Wednesday, April 23, 2008


Some days back, I saw a Hindi movie, and returned highly disappointed. I was grumbling all the way home. Ironically, I had ‘chosen’ to watch this movie; no one had forced me to watch it. Moreover, I had decided to watch it, because, I wanted to unwind myself, recharge my batteries.
But, here I was – with a fresh load of stress … being let down, being disappointed!

The next morning, I was having a discussion with my friend, Mukesh, in my office, and the topic of the movie came up. “It’s a complete crap,” I commented, instinctively. Perhaps, to vent out my frustration, to unburden my load.

Mukesh hadn’t seen that movie. So, he responded to my comment with this story:

Once, a disciple went to his Master with a ‘gurudhakshina’ – an offering to one’s Guru. This disciple had completed the study under his Master, and was confident that there was nothing more to learn. So, he had gone to express his gratitude to his Master with the offering – some valuable things.

When the Master saw his disciple with expensive gifts, he said, “My son, I would rather be pleased, if you could offer me some dry leaves.”

The disciple was surprised to hear this. “Of all the things in the world, my Master is asking for dry leaves!” he thought aloud, “What are they worth? What he wants them for?”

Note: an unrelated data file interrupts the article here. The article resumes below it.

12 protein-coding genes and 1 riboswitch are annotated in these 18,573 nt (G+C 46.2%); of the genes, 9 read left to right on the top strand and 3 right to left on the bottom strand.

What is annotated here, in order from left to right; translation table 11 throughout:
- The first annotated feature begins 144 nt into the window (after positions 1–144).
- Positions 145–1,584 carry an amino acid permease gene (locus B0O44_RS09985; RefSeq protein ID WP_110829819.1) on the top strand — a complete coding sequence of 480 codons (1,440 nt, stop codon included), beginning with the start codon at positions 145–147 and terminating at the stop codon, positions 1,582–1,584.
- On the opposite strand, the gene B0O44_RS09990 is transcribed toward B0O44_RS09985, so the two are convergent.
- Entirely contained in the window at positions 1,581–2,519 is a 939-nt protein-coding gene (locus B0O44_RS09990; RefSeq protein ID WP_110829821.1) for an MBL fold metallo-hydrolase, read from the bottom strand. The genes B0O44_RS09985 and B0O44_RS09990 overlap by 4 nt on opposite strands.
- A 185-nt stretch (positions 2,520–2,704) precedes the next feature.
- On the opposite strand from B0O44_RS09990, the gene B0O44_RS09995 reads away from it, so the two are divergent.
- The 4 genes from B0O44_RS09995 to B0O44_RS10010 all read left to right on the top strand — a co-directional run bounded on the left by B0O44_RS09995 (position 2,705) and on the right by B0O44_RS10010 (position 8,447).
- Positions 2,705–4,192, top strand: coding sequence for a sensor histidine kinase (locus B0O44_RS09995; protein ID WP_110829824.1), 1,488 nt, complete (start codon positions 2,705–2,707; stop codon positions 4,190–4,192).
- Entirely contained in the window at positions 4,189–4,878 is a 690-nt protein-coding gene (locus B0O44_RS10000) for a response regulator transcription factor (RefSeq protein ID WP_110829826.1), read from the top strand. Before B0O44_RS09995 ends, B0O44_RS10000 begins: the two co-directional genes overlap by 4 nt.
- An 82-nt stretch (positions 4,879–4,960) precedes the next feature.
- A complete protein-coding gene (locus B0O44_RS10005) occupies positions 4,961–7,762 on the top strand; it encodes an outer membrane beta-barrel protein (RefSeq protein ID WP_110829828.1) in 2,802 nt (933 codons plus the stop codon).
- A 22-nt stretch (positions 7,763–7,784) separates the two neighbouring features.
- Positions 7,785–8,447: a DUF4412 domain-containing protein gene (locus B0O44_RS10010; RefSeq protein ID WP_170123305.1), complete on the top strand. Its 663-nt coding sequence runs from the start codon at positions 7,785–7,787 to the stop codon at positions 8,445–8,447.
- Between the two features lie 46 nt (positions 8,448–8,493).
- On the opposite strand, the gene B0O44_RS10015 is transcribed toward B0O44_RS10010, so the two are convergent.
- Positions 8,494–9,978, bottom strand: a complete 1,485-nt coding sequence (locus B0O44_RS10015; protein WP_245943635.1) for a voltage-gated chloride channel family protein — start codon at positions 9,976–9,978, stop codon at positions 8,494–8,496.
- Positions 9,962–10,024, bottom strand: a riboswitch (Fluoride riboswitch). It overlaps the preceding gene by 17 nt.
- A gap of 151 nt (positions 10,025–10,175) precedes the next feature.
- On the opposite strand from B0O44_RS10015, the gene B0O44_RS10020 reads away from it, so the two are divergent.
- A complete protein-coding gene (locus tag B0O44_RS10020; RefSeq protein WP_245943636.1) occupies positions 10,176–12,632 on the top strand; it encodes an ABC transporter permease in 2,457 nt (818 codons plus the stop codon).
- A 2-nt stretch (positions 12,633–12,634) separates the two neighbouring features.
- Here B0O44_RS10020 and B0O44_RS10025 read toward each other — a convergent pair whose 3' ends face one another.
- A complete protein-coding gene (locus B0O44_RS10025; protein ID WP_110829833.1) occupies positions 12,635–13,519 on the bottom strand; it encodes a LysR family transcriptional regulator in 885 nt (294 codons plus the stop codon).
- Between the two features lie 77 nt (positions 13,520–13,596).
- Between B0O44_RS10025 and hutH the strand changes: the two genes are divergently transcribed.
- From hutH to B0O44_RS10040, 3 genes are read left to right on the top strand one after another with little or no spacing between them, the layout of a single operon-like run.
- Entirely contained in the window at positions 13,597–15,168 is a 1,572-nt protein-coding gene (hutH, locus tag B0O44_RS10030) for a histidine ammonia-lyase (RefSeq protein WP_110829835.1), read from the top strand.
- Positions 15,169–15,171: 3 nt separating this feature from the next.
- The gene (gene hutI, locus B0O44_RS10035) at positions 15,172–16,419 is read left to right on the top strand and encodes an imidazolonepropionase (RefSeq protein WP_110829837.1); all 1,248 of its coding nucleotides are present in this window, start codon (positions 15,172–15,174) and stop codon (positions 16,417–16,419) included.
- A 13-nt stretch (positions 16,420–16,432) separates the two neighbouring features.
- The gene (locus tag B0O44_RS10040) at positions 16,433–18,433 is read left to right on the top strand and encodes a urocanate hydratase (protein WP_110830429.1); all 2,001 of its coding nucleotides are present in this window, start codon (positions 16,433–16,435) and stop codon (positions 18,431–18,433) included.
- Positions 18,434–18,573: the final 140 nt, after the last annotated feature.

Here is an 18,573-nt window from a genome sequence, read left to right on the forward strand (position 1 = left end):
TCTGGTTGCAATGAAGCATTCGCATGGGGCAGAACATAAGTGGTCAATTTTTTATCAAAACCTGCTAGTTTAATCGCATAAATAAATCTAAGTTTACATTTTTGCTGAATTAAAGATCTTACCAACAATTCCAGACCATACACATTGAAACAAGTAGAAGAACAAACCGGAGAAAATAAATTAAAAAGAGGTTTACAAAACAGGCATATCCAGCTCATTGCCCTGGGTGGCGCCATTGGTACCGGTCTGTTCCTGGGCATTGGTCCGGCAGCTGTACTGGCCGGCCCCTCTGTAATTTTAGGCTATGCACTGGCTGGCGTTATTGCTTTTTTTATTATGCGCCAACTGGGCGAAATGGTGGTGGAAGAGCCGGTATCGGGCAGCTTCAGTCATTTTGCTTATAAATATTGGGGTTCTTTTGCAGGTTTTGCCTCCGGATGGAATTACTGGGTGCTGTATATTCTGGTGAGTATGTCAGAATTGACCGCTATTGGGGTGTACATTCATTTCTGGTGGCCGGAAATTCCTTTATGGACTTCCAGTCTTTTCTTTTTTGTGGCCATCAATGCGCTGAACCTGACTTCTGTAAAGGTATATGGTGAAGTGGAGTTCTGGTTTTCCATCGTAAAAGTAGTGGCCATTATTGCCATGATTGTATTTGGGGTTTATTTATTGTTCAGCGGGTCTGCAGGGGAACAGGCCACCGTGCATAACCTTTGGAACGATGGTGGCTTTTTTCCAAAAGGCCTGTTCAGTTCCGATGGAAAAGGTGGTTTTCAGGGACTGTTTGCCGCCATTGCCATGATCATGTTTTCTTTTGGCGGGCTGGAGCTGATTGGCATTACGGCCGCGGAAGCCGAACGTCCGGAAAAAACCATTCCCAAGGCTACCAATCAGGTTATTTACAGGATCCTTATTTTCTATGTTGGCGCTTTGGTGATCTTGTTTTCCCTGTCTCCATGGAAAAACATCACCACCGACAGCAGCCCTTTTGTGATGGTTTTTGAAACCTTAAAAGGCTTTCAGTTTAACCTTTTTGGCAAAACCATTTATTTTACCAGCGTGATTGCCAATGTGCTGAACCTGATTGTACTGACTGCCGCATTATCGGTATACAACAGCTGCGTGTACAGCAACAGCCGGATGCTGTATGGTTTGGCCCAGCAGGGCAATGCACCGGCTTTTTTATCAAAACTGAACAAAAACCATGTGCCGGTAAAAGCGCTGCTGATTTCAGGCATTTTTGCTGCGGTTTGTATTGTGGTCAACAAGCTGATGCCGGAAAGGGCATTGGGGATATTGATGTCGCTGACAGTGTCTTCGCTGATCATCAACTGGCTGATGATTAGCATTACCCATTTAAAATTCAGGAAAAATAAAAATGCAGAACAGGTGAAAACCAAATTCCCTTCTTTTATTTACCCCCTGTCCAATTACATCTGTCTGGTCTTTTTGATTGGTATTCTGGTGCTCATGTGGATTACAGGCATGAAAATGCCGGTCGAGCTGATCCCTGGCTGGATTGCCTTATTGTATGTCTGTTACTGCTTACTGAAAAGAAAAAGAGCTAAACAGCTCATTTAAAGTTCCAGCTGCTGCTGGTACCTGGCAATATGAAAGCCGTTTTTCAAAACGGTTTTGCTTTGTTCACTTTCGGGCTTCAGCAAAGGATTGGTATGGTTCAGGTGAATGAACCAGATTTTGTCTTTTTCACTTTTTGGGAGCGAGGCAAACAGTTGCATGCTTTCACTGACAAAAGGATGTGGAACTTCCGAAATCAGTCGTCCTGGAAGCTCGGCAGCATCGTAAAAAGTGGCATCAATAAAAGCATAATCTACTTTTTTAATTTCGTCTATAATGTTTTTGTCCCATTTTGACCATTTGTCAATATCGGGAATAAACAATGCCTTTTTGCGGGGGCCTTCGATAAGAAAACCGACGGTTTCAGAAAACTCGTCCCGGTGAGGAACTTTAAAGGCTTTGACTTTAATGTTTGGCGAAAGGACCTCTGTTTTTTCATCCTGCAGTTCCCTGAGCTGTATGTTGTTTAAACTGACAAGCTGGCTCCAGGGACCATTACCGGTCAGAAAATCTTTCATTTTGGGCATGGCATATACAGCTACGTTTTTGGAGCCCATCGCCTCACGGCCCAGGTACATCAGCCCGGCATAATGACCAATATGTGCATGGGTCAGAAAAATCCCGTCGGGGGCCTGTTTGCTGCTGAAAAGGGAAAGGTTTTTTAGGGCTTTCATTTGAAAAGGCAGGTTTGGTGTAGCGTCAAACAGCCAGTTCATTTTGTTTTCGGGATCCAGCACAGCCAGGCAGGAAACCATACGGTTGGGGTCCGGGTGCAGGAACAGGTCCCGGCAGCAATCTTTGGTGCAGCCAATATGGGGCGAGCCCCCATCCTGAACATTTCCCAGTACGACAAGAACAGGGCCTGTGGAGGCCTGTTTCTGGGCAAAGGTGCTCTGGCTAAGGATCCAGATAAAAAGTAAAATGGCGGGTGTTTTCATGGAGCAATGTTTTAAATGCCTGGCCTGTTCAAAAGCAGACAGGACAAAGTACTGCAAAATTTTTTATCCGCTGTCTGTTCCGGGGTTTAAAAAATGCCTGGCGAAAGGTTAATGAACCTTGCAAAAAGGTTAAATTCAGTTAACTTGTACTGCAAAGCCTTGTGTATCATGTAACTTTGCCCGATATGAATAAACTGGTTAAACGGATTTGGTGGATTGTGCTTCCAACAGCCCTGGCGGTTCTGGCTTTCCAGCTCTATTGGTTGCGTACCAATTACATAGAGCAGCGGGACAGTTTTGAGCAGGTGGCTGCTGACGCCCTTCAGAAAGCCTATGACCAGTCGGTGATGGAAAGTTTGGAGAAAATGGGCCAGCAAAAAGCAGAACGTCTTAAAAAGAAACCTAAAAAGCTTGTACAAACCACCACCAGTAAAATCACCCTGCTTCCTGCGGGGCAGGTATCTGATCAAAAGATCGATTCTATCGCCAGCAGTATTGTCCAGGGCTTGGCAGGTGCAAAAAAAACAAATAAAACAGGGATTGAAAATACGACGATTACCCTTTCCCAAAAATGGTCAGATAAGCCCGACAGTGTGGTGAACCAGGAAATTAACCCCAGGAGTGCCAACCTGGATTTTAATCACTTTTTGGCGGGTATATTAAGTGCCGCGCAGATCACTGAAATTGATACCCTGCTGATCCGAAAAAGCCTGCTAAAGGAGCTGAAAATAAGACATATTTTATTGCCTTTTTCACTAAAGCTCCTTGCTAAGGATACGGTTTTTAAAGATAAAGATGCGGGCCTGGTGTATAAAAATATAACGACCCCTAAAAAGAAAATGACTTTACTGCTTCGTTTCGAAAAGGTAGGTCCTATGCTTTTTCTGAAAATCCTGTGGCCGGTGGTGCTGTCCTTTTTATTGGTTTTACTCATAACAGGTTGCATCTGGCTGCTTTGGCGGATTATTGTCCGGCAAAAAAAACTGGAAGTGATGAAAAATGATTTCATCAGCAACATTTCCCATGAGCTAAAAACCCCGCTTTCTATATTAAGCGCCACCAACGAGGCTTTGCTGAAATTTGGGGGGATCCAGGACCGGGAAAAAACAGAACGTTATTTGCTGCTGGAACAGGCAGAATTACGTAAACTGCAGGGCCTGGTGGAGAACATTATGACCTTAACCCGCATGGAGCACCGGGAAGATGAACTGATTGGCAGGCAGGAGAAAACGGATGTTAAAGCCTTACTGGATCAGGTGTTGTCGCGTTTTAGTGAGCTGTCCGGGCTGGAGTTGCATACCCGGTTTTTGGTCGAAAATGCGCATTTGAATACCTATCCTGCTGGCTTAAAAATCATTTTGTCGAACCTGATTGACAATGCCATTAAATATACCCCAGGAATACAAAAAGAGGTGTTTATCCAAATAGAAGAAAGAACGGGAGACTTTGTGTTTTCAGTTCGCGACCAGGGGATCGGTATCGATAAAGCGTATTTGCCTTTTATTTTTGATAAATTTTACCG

Nevertheless, now, the Master had expressed his wish, and there was no other way the disciple could think of to please his Master, and express his love and gratitude. So, he went to the nearest village to fetch some dry leaves. Soon, he could collect a bag full of dry leaves. He was quite happy, thinking about the fact that he was now able to please his Master. Just then, a villager saw him and asked, “You seem to be a stranger here. What is that your are carrying in your bag, from this village?”

“Just some dry leaves to offer to my Master,” the disciple replied.

“No, No. You cannot take them from here; they are very valuable to us,” reacted the villager. “We need them for fire – to cook our food, to warm our bodies, and to drive away the wild animals,” he added.

The disciple immediately emptied his bag, and moved toward another village in search of dry leaves. Here, too, he was able to collect a bag full of dry leaves. But, the same scene repeated. On his way back, the disciple encountered a villager, who said similar things, “You know, my friend, those dry leaves are very precious for us ... We use them as manure for our fields; they feed our crops, and the crops, in return, feed us. Please leave them behind.”

The disciple had no choice but to leave them behind. He tried his luck in one more village; but, the same-old scene repeated. Finally, he went back to his Master, empty-handed, and stood there -- heart-broken, and crest-fallen.

Seeing the plight of his disciple, the Master commented, “Now, my son, your study is completed. Come, bring to me the offering that you intended to make … I’ll accept it now.”

Mukesh did not inform me why he was telling me this story. Probably, he wanted me to extract something out of it, something out of those ‘dry leaves’.

I did.

Even ‘the crap things’ can be of value to us, if we can be less judgmental, about them … If we would view them with our ‘soft eyes’.

My wife had liked the movie, immensely!


P.S.: If you find this stuff all crap, or even an old hat, no problem. Please let me know. Even the so called ‘crap responses’ are of value, you see. Of course, I promise you that I shall read them less judgmentally, with my ‘soft eyes’!